1. Run the threshold macro: launch ImageJ -> Plugins -> Macros -> Run -> locate and open the macro file FluorescenceIntensity.ijm.
    2. Select the folder containing images to be analyzed, previously converted using the image processor macro (step B).
    3. The macro will prompt you to select the threshold value determined earlier in the calibration process. For each image the threshold macro automatically selects areas corresponding to the vacuoles using the GFP channel and saves the masks for the selected areas as TIFF files. The masks are then used to quantify intensities of RFP and GFP fluorescence in the corresponding channels of the image. Ratios of vacuolar RFP/GFP fluorescence intensities are saved to .CSV files with matching filenames.

      Video 4. Fluorescence intensity measurement

  5. Analyze data
    To estimate dose and time-dependent responses the RFP/GFP ratios are plotted vs time using Flux-vs-Time.R. For more detailed instructions see Video 5 (https://youtu.be/0_wDY7RN_hk).
    1. Create an info.txt file in the folder in the folder containing the .CSV files for analysis. The initial time of treatment (format YYYY-MM-DD HH:MM, 24-hour time) is user-specified by creating a tab-delimited text file (using any spreadsheet software, e.g., Microsoft Excel) with two columns, which should be saved as info.txt e.g.,
      Treatment     StartTime
      Vehicle          2018-07-06 09:50
      Treatment     2018-07-06 10:00
    2. Launch RStudio.
    3. Locate the R project file in the directory created from the GitHub repository and open it if it is not already opened:
      1. In R select Flux-vs-Time.R, click Code -> Source and then choose the folder containing the .CSV files generated in step D.
      2. A summary of the experiment data is generated with ratios normalized to the vehicle and grouped by treatment and seedling number (Figure 2I). To plot the data, we recommend ggplot2 (https://ggplot2.tidyverse.org/), axes (x=Elapsed time, y=Normalized ratios, color=Treatment)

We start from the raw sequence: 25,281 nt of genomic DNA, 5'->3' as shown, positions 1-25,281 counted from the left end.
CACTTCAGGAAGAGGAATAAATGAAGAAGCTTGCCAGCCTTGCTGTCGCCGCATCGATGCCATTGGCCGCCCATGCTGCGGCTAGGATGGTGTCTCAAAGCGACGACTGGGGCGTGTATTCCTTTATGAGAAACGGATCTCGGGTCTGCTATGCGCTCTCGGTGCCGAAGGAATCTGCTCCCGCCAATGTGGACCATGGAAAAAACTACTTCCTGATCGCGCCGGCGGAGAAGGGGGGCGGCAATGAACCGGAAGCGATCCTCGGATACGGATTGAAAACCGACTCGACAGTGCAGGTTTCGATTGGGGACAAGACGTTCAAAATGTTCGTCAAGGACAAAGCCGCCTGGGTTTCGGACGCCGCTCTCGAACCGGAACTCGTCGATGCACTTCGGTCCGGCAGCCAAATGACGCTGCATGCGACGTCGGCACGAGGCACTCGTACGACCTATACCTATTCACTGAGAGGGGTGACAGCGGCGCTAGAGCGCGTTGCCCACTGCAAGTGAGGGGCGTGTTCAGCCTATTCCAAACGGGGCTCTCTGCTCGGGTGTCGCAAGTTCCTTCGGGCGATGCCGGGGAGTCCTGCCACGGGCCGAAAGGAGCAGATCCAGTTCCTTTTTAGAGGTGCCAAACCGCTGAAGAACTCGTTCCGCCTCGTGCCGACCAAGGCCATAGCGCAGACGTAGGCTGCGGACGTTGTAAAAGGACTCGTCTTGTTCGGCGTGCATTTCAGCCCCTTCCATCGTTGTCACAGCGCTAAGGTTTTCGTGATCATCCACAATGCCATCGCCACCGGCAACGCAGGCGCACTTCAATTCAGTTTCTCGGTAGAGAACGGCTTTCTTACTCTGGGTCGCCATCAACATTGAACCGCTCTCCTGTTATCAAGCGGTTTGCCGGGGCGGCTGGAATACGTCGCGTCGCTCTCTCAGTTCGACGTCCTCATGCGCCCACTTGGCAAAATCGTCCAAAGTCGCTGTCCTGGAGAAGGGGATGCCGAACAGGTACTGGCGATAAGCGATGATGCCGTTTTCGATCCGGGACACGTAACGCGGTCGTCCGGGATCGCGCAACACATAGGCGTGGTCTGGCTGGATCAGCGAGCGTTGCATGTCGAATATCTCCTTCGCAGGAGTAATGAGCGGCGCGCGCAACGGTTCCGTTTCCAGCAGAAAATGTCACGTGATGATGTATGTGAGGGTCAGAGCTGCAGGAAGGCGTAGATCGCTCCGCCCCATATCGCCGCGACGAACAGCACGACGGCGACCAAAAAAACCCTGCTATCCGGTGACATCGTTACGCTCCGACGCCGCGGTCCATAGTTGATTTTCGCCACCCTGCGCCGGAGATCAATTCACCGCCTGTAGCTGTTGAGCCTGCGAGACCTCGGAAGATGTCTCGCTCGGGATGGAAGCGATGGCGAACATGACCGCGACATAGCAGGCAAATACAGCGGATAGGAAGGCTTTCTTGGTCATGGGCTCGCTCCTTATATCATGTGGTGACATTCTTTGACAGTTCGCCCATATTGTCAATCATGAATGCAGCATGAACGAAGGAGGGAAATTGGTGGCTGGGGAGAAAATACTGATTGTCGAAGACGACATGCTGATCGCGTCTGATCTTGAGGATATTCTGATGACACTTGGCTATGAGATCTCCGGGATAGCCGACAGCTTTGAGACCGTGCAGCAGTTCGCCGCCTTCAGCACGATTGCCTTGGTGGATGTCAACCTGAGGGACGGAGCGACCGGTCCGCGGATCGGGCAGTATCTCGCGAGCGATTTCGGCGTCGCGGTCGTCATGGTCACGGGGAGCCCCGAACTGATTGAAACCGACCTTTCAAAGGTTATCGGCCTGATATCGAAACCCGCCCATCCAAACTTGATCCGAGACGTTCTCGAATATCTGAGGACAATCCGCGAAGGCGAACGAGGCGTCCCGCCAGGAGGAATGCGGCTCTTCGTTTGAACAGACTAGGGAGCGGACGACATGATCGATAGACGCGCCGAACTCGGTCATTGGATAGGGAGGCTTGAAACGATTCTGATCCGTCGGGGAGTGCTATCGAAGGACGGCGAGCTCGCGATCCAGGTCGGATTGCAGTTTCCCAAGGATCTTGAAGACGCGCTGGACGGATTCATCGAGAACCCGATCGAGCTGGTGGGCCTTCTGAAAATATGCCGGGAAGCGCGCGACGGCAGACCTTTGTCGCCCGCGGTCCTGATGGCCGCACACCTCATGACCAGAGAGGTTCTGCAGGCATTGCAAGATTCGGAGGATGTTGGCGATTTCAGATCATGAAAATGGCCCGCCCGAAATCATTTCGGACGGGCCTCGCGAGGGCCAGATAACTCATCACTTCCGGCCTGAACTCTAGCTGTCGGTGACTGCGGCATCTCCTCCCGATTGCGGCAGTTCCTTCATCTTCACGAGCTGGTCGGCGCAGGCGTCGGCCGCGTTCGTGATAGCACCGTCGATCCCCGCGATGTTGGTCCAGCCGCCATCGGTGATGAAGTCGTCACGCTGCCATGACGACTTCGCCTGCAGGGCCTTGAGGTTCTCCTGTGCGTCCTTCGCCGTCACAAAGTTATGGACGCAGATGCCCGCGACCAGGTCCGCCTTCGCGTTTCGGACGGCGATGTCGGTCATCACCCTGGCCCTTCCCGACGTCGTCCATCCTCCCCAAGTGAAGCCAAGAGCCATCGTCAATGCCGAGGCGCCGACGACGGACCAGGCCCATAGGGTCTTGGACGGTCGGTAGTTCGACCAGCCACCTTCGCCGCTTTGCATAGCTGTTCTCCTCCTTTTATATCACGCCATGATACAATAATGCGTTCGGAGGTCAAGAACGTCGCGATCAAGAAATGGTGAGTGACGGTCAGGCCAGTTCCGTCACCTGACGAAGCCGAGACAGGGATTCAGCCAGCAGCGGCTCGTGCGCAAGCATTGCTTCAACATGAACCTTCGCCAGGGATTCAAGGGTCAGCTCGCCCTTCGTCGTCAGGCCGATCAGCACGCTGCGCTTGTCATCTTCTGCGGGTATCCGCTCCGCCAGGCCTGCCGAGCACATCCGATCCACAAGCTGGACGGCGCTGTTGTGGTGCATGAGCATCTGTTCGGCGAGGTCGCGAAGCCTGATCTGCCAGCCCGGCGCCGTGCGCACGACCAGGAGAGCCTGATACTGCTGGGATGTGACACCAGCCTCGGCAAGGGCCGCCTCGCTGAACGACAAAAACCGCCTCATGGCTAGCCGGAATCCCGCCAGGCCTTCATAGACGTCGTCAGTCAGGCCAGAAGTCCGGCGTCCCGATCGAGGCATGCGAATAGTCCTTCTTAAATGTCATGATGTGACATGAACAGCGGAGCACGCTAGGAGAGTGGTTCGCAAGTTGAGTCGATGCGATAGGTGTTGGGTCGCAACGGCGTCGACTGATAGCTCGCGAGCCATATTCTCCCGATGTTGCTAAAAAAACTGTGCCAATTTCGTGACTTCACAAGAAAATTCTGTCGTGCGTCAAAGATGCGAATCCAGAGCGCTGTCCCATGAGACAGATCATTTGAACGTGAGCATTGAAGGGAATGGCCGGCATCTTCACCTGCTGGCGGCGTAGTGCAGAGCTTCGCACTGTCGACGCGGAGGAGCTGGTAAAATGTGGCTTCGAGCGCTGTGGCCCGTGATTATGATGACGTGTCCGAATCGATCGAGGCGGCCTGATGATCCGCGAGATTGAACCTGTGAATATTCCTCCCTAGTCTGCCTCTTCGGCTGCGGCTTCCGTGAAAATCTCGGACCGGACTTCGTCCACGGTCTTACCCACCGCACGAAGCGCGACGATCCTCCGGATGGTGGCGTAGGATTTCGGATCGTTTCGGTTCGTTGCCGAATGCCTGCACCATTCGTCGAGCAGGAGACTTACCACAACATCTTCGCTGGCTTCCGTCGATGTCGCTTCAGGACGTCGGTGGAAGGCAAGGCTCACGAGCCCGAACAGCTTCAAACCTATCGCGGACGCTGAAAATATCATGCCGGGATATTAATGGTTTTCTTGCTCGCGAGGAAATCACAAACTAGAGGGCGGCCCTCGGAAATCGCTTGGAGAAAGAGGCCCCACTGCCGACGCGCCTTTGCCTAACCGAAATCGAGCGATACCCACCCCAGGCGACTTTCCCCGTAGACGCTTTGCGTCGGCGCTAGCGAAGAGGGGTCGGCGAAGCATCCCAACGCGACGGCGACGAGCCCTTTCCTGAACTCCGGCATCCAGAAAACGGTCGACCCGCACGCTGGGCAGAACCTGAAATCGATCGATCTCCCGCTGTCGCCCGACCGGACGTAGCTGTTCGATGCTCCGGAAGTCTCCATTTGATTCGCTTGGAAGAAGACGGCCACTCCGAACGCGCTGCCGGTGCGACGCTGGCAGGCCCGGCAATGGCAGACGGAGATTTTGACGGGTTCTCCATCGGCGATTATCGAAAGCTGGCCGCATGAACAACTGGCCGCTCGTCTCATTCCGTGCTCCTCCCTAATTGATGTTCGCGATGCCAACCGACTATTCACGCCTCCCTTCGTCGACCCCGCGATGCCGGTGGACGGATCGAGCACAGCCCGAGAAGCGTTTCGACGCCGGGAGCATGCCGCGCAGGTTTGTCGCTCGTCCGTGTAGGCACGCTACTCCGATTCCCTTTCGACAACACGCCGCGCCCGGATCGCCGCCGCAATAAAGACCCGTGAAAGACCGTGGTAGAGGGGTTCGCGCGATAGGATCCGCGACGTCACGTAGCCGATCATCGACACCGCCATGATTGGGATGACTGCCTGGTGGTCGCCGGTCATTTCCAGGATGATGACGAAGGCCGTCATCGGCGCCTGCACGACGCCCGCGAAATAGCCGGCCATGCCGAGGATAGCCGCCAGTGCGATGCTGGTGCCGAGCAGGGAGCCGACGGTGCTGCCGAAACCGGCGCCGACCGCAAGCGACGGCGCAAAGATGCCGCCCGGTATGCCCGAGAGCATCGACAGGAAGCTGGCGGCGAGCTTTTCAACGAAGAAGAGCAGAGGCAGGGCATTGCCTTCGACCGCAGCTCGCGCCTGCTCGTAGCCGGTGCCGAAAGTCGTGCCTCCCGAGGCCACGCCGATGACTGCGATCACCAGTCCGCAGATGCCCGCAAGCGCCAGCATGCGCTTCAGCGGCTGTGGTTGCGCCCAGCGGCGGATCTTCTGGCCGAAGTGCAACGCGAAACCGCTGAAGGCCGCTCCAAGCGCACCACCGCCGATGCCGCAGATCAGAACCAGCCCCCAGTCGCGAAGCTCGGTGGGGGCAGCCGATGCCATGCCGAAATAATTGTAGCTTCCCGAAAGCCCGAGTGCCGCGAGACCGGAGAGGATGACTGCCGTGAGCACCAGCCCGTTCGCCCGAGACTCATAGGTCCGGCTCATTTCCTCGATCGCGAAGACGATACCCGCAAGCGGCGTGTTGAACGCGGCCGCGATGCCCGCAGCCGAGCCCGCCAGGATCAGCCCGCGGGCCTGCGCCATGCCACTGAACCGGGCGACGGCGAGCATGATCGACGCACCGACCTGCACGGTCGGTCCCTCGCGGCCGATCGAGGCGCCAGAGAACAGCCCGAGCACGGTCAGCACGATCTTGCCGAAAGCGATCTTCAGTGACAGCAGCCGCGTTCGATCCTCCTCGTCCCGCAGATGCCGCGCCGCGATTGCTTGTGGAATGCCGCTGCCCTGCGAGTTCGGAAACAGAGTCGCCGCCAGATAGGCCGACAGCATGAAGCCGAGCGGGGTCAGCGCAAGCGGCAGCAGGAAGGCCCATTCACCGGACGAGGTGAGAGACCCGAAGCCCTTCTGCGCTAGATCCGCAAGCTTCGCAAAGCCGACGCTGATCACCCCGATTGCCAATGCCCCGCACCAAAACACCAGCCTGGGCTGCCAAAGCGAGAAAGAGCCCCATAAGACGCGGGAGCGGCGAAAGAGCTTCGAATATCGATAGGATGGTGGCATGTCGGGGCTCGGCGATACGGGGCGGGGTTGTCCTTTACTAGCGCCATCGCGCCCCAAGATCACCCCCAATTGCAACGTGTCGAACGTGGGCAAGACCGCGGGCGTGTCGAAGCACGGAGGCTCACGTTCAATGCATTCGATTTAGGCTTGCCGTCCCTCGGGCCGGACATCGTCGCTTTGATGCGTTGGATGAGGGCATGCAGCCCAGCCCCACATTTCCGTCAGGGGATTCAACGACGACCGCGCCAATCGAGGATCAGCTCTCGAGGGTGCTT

3. Further statistical analysis will depend on the treatments present in the experiment and can be performed using R or other software, e.g. Origin, JMP.
      4. The data can be also used to estimate IC50 using R, e.g., with the aid of the drc package (Ritz et al., 2015), or other software such as Prism. 

    Video 5. Flux vs. time

    To demonstrate autophagy-dependent response, RFP/GFP ratios of control lines are plotted vs ratios of reporter lines. For more detailed instructions see Video 6 (https://youtu.be/PQRZ1oOBgws):
    1. Launch RStudio.
    2. Locate the R project file in the directory created from the GitHub repository and open it if it is not already opened:
      1. In R select Control-vs-Reporter.R, click Code -> Source and then choose the folder containing the .CSV files generated in step D.
      2. This script may take as its argument either a folder containing several treatments as subfolders, or a folder without subfolders that contains a single experiment.
      3. The script summarizes RFP/GFP ratios (normalized to vehicle) and groups by line (control or reporter), treatment and seedling number. An unpaired, two-tailed Student’s t-test is used to compare log-transformed normalized means of the control and reporter groups. A summary table named pvals.txt is generated. If P-values derived from permutation (i.e., exact P-values) are desired, uncomment the appropriate sections marked in the R script.